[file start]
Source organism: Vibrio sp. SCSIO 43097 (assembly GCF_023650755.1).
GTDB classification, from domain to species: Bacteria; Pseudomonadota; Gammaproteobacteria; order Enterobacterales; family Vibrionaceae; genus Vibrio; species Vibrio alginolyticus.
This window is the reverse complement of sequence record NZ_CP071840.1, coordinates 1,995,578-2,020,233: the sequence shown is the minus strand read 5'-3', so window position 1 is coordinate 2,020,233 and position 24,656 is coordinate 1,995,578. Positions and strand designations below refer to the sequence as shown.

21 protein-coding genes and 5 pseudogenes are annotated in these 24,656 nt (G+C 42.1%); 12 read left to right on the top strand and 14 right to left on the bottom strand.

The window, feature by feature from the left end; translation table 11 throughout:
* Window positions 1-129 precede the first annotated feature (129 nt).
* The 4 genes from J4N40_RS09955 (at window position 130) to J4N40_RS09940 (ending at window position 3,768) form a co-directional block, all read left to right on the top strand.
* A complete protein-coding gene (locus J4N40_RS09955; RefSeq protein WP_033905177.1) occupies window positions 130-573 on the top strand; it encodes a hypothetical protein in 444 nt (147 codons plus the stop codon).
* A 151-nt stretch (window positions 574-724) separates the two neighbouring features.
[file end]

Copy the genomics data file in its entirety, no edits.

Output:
Source organism: Vibrio sp. SCSIO 43097 (assembly GCF_023650755.1).
GTDB classification, from domain to species: Bacteria; Pseudomonadota; Gammaproteobacteria; order Enterobacterales; family Vibrionaceae; genus Vibrio; species Vibrio alginolyticus.
This window is the reverse complement of sequence record NZ_CP071840.1, coordinates 1,995,578-2,020,233: the sequence shown is the minus strand read 5'-3', so window position 1 is coordinate 2,020,233 and position 24,656 is coordinate 1,995,578. Positions and strand designations below refer to the sequence as shown.

21 protein-coding genes and 5 pseudogenes are annotated in these 24,656 nt (G+C 42.1%); 12 read left to right on the top strand and 14 right to left on the bottom strand.

The window, feature by feature from the left end; translation table 11 throughout:
* Window positions 1-129 precede the first annotated feature (129 nt).
* The 4 genes from J4N40_RS09955 (at window position 130) to J4N40_RS09940 (ending at window position 3,768) form a co-directional block, all read left to right on the top strand.
* A complete protein-coding gene (locus J4N40_RS09955; RefSeq protein WP_033905177.1) occupies window positions 130-573 on the top strand; it encodes a hypothetical protein in 444 nt (147 codons plus the stop codon).
* A 151-nt stretch (window positions 574-724) separates the two neighbouring features.